Considering Jesus Challenge
God With Us
Day 24, January 24, 2013, Thursday
“And I heard a loud voice from the throne, saying, ‘Behold, the tabernacle of God is among men, and He will dwell among them, and they shall be His people, and God Himself will be among them.’” Revelation 21:3
God has always wanted to dwell with mankind; He truly wants a relationship with us. Throughout the Old Testament, writers describe God as continually wooing Israel into a deeper relationship with himself so that he could dwell among them. Leviticus 26:11 reveals this longing in God’s heart when it says, “Moreover, I will make My dwelling among you, and My soul will not reject you. I will also walk among you and be your God, and you shall be My people.”
“…and He will dwell among them.”
God wants to live with us, walk with us, abide with us, dwell with us, and “tabernacle” among us according to Revelation 21:3. All of that was made possible through Jesus’ sacrifice for us.
Huh? How could God “tabernacle” with us? Tabernacle is a noun not a verb.
I always thought the word tabernacle was a noun, but maybe I‘m wrong. In the Old Testament, a tabernacle was a temporary house specially constructed for God’s presence. As the nation moved from place to place during their years of nomadic wandering in the desert, God also moved with them in the tabernacle carried by the priests. The tabernacle was a “thing;” and we all know from playing Twenty Questions that a person, place, or thing is a noun.
Well, most of the time anyway. Nouns morphing into verbs usually indicate that the noun has taken on a life of its own and will exert more influence within the sentence. The unexpected “verbed” noun has much more power as a verb than it ever did as a garden-variety noun.
Here are some recent expressions I heard when nouns were used as verbs:
Would you xerox a copy for me?
Hey, skype me later so we can talk.
My friend soldiered on through her final exams.
I googled my professor and found out he was from Harvard.
Calendar some time with me so we can discuss the new proposal.
For sure tabernacle is most often used as a noun in the Old Testament, but it meant more than God just living near Israel. It was active, relational abiding that God wanted with his people, not just to hang out in a tent while they dragged him through the desert. He wanted intimacy.
God’s longing shows up in the New Testament when a derivative of tabernacle is translated, “dwell.” As it’s used here, tabernacle is not a noun; it’s a verb. “Skēnoō” literally means “to fix one’s tabernacle, or to abide in a tabernacle.” Just read through John, chapter 15, and you’ll see how important abiding, or tabernacling, is. God has wanted to dwell with us ever since Adam was banished from the Garden of Eden, so he sent Jesus to restore his relationship with humanity.
At the moment, I’m sitting in the airport waiting to fly back to Colorado. When I get there, I’ll return to the hotel where we’ve been staying, which really isn’t my idea of “home,” but now I wonder if it’s more of a “tabernacle” instead. I’ve been moving from place to place since August of last year, and all the while I’ve sensed Jesus wooing me into a deeper relationship with him – a more intimate and authentic one.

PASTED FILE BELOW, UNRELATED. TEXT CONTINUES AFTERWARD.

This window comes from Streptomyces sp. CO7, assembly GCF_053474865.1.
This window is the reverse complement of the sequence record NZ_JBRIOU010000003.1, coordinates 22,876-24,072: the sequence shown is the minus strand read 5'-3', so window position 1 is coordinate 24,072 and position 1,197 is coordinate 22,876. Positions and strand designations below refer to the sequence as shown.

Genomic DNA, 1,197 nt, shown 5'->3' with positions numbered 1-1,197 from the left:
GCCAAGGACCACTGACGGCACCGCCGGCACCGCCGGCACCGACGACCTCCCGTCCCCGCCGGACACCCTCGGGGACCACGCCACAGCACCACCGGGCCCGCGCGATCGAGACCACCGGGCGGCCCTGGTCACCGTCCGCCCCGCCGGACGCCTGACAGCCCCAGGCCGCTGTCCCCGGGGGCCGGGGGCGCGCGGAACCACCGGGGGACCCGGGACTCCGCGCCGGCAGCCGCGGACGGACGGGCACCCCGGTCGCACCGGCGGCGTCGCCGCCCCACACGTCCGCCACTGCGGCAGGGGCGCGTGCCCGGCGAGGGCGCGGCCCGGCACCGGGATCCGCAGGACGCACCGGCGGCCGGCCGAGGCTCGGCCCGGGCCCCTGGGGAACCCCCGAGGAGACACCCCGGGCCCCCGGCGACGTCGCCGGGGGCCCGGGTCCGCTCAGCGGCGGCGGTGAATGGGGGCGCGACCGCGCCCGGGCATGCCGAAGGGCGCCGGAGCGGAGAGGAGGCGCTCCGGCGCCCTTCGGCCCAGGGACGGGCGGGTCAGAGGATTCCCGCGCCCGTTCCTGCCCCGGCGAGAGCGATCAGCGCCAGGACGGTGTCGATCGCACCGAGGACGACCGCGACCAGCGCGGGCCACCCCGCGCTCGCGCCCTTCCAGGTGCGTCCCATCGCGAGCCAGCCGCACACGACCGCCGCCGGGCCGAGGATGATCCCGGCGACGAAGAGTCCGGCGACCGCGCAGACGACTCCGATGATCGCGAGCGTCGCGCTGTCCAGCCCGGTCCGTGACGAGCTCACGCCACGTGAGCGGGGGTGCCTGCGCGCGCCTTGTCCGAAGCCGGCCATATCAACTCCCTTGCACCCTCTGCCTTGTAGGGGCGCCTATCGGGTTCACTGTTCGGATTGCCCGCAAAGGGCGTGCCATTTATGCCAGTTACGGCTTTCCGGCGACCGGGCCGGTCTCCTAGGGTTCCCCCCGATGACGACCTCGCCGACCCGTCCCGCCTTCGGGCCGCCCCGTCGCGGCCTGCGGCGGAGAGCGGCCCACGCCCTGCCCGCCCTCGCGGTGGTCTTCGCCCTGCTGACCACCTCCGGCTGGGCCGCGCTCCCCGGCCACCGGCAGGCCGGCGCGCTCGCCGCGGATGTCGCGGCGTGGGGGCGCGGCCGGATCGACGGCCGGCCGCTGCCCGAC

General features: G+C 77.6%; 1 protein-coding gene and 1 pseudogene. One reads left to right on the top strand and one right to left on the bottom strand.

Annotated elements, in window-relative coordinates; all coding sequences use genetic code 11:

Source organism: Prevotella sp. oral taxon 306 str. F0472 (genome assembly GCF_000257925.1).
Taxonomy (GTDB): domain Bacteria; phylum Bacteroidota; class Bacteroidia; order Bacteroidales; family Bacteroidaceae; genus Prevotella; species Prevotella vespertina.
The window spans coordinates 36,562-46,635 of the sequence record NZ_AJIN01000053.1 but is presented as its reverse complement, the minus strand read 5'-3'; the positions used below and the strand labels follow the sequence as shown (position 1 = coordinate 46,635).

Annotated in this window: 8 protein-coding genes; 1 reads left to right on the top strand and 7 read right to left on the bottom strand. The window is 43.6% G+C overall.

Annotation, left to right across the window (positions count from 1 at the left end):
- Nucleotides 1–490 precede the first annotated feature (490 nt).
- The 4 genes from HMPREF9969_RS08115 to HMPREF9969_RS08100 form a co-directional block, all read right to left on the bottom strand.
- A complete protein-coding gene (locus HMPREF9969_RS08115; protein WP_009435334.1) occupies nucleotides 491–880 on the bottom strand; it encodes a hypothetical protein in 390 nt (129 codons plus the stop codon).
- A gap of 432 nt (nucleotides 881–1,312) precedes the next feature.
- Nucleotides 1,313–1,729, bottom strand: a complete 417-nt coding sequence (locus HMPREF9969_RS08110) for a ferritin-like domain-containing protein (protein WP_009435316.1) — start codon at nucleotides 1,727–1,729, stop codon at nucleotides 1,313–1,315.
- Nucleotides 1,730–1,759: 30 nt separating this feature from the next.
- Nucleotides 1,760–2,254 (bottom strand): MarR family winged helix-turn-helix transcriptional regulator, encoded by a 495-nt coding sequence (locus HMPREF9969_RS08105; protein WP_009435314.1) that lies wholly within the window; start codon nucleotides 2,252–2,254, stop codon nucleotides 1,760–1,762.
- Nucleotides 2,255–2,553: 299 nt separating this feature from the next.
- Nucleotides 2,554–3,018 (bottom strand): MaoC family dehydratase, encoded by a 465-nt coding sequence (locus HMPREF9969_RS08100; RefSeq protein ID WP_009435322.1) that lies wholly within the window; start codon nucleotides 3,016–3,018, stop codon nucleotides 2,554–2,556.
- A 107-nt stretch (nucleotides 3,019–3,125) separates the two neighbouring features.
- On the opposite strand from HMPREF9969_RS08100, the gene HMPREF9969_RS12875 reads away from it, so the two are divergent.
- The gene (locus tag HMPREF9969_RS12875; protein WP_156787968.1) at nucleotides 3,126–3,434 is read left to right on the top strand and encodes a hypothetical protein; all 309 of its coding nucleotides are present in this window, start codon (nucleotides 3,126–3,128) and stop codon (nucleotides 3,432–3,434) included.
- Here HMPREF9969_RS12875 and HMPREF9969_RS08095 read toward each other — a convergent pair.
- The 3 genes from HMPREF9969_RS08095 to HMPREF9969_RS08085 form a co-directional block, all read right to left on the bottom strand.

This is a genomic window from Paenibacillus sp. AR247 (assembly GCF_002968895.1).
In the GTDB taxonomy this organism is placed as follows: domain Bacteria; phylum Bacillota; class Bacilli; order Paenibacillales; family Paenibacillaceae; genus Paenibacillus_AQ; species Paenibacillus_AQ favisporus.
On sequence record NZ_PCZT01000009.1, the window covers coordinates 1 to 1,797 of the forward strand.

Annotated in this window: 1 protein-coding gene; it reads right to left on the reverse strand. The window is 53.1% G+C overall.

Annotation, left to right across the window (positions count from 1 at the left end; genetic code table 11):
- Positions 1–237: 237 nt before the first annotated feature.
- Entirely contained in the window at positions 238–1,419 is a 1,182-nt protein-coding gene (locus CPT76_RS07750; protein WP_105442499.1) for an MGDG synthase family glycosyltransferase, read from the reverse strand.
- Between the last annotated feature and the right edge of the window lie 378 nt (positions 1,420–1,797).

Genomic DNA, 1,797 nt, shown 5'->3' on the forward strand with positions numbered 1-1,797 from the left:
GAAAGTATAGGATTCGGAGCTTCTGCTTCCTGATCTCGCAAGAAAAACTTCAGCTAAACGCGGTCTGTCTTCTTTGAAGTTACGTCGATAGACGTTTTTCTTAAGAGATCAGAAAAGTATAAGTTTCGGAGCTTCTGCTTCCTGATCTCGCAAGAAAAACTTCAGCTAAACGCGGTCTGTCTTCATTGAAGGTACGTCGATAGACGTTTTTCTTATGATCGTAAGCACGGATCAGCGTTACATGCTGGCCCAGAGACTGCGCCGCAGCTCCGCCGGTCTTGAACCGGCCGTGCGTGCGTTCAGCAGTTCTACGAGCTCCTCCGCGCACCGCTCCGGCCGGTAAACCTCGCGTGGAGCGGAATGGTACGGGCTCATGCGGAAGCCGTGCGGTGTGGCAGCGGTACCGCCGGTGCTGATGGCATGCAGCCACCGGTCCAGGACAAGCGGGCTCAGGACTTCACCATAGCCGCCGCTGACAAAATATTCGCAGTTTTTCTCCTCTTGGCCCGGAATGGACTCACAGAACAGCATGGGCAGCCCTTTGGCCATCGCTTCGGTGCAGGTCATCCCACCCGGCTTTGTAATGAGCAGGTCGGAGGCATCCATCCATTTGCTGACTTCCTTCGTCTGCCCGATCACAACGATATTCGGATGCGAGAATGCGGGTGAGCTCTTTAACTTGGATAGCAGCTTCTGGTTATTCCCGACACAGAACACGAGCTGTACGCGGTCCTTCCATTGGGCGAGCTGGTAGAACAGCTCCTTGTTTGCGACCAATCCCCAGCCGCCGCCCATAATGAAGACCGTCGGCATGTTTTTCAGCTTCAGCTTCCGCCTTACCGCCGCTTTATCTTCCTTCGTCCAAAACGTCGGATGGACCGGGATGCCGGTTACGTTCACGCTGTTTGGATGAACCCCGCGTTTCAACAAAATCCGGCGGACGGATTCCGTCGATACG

Jesus has wanted to “tabernacle” among us during our journey in Colorado, but it’s been a significant challenge for me because there is so much upheaval associated with being a nomad. But that’s what Jesus is after – he wants to draw near to me regardless of the circumstances I’m in. “Tabernacling” or dwelling with me implies that Jesus desires intimacy, community, consistency, and familiarity with me. It also implies that Jesus wants to establish my identity as someone who belongs to him.
Who wouldn’t want that?
“Behold, the tabernacle of God is among men, and He will dwell among them, and they shall be His people, and God Himself will be among them.”
Wow! God himself will be with me and wants everyone to know I am his.
I don’t know what you’re facing today, but I do know that Jesus wants to be right in the middle of it with you. He doesn’t want you to be alone, feel alone, or face it alone. Consequently, if you belong to him, he has given you his Holy Spirit so that you can’t be alone.
What a promise!
Considering Jesus Challenge Passage for Tomorrow, January 25, 2013:
Okay, so I didn’t get all the way through the entire passage today. There was way too much to see. Jesus has so much to reveal about himself and I haven’t even scratched the surface yet. So, tomorrow we’ll pick up where we left off. If I still don’t finish tomorrow, I’ll take another day – this section of scripture is loaded with insights about Jesus!
“‘And He will wipe away every tear from their eyes; and there will no longer be any death; there will no longer be any mourning, or crying, or pain; the first things have passed away.’“ Revelation 21:4
“And He who sits on the throne said, ‘Behold, I am making all things new.’ And He said, ‘Write for these words are faithful and true.’” Revelation 21:5
“Then He said to me, ‘It is done. I am the Alpha and the Omega, the beginning and the end. I will give to the one who thirsts from the springs of water of life without cost.’” Revelation 21:6
“‘He who overcomes will inherit these things, and I will be his God and he will be My son.’” Revelation 21:7
© Copyright, 2013 by Donna Tallman.